“Children at play, artists at work, and scientists measuring quantum effects share this in common: they are all creating reality.” – LEONARD SHLAIN
ABOUT THE BOOK An intimate meditation on an almost infinite subject, Space aims to explode an ordinary everyday word into a dazzling prism via an exploration of some of the many interpretations of the term. Artist Shana Mabari asked more than a dozen individuals from dramatically different walks of life—from an astronaut and a filmmaker to an art critic and a musician—what they think about when they think about space. Their answers, which alternate with exceptional work from contemporary Southern California artists selected by curator Andi Campognone, invigorate and inspire, and in turn become fodder for reflection upon our relationship to ourselves, to others, and to the universe at large.
Sant Khalsa is an artist and activist whose projects develop from her impassioned inquiry into the nature of place and complex environmental and societal issues. Her artworks create a contemplative space where one can sense the subtle and profound connections between themselves and the natural world.
Issue 3 of Made at Berkeley gathers outstanding creative work by UC Berkeley undergraduate students with stunning texts and images on nearly every page. From the visual arts to film to the performing arts, from the literary arts to architectural and industrial design, the book features the achievements of top students in their respective fields.
“No editorializing takes place here. There is no fluff. Yet the two men leap from artist to artwork, from observations about narrative structure to biology to the manifestation of surfaces. It is humorous, deadly serious, and very encouraging to witness; the Apollonian and Dionysian impulses can coexist. This conversation demonstrates the joy of an intellectual and poetic exchange between two artists who share a knowledge of the deep concerns of art making in all its myriad forms.”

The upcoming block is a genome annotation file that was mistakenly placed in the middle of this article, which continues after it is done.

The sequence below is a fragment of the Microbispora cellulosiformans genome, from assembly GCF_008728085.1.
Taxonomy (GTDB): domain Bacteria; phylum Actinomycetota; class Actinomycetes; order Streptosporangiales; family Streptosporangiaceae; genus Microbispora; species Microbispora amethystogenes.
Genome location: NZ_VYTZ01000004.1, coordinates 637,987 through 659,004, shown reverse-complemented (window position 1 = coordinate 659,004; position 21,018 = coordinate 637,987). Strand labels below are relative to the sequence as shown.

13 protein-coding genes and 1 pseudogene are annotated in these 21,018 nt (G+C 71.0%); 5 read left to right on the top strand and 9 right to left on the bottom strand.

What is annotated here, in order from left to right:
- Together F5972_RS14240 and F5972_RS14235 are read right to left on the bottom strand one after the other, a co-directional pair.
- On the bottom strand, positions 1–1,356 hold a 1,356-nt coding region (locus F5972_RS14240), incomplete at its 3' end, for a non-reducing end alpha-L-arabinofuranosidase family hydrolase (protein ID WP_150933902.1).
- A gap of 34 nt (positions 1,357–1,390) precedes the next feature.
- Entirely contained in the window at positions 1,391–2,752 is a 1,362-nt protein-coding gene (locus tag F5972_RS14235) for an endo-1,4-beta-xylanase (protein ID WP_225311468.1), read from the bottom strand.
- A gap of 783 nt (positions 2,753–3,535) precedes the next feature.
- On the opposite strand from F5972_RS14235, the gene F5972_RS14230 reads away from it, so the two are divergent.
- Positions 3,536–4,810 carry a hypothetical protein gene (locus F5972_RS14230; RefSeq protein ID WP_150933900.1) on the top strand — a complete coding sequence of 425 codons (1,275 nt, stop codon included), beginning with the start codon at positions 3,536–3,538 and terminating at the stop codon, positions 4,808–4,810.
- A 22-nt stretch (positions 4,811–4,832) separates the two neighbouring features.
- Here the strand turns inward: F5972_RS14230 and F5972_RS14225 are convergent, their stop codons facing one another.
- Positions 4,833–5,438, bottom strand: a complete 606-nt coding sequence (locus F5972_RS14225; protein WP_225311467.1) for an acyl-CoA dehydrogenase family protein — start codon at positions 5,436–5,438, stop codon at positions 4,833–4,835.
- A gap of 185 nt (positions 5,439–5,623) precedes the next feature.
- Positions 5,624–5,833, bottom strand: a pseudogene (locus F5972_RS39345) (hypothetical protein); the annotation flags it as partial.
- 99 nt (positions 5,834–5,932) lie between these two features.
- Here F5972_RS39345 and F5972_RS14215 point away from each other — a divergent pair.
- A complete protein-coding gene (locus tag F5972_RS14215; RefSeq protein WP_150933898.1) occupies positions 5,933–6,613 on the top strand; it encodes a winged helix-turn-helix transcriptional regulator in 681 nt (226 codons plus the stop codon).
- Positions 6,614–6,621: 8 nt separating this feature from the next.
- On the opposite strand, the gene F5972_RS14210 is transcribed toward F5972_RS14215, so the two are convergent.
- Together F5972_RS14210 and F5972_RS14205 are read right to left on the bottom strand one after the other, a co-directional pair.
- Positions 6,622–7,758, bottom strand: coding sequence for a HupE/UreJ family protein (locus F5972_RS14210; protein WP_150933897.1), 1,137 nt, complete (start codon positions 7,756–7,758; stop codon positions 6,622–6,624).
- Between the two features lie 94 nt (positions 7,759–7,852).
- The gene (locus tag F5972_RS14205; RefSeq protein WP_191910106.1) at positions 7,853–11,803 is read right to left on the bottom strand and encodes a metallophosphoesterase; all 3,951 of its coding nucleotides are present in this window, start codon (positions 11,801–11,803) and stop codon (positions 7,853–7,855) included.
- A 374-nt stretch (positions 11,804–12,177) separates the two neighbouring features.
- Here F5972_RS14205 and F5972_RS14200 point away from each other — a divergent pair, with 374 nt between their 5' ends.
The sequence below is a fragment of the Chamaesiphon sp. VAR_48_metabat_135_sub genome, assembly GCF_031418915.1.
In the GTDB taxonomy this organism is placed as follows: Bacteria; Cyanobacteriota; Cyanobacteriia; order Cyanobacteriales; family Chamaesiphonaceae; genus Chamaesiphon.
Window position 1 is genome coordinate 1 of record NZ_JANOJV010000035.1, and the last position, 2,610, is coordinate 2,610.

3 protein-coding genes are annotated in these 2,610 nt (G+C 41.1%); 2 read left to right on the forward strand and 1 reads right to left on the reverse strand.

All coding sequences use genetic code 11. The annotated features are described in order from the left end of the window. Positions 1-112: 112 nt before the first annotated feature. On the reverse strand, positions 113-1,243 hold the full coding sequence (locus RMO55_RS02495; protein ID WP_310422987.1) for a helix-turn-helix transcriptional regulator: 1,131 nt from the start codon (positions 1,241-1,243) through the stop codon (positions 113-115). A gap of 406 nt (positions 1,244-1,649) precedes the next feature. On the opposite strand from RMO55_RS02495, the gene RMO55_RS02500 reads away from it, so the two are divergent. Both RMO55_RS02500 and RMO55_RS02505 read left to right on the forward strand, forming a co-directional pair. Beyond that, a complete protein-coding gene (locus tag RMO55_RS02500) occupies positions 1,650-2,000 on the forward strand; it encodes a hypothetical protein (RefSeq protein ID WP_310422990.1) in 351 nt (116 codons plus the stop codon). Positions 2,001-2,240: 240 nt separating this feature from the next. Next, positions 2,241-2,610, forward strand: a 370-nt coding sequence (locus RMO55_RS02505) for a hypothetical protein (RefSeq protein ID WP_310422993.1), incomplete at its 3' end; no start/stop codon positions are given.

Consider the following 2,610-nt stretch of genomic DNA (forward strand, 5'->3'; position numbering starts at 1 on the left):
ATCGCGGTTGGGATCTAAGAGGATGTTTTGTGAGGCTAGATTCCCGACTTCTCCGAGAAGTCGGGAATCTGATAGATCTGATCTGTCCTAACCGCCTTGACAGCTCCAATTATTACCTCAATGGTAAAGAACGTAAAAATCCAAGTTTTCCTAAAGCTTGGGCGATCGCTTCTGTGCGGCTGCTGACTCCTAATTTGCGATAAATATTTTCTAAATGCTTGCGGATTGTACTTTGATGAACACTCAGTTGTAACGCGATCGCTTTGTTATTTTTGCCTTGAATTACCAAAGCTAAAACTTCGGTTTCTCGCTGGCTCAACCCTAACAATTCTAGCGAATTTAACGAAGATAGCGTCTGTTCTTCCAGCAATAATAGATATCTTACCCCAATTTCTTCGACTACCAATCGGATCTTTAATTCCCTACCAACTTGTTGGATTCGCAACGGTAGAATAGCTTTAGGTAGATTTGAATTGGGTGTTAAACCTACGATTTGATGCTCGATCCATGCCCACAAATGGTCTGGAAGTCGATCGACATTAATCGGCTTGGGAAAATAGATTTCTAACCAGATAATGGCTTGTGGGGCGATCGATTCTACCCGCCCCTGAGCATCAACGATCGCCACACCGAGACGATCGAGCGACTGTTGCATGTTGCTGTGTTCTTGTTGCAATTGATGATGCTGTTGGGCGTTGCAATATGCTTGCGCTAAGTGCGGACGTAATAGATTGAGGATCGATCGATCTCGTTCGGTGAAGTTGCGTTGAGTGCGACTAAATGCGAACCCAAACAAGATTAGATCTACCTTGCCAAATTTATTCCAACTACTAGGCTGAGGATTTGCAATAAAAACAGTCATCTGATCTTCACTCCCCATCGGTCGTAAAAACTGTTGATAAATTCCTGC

– Excerpt from review by Matt Ballou, in NeotericArt
UC Berkeley Arts + Design: gathers outstanding creative work by UC Berkeley undergraduate students with stunning texts and images on nearly every page. From the visual arts to film to the performing arts, from the literary arts to architectural and industrial design, the UC Berkeley Arts + Design: features the achievements of top students in their respective fields. These works demonstrate the discipline of particular art forms—painting, theater, poetry—as well as the vibrant ‘mash-up’ of cross-disciplinary experiment. Described in the voices of the students who made them, the collection exemplifies and advances the innovation and creativity of UC Berkeley.
Betye, Lezley and Alison Saar have created some of the most powerful, important and deeply moving art in our contemporary world. Their compelling works forge idiosyncratic constructions of social memory and personal identity, as well as the cultural histories underlying them. All three Saars assemble two- and three-dimensional works based on unexpected juxtapositions of form and content. They deploy the flotsam of material culture, from discarded architectural components (old windows, ceiling tiles, wall paper) to domestic detritus (washboards, buckets, shelves) to historic photographs and printed fabrics.
What is meant when using khôra to describe this exhibition, a Platonic concept that explains the space in which ideas exist? In this exhibition space is formed and agitated by the objects, shifting between imagination and reality, the tactile reality of our everyday life re-formed as a fantasy. It is a game that plays with perception. The artists compete with reality by using reality to trigger a new meaning or response as reality ignites each individual’s association with the module that has been created as a new entity.
Griffith Moon is pleased to introduce Coleen Sterritt, a retrospective catalog published in collaboration with the Lancaster Museum of Art and History (MOAH). It showcases her work over a forty year period and includes an interview with artist Rochelle Botello and essays by Cooper Johnson, Carole Ann Klonarides, and Sue Spaid.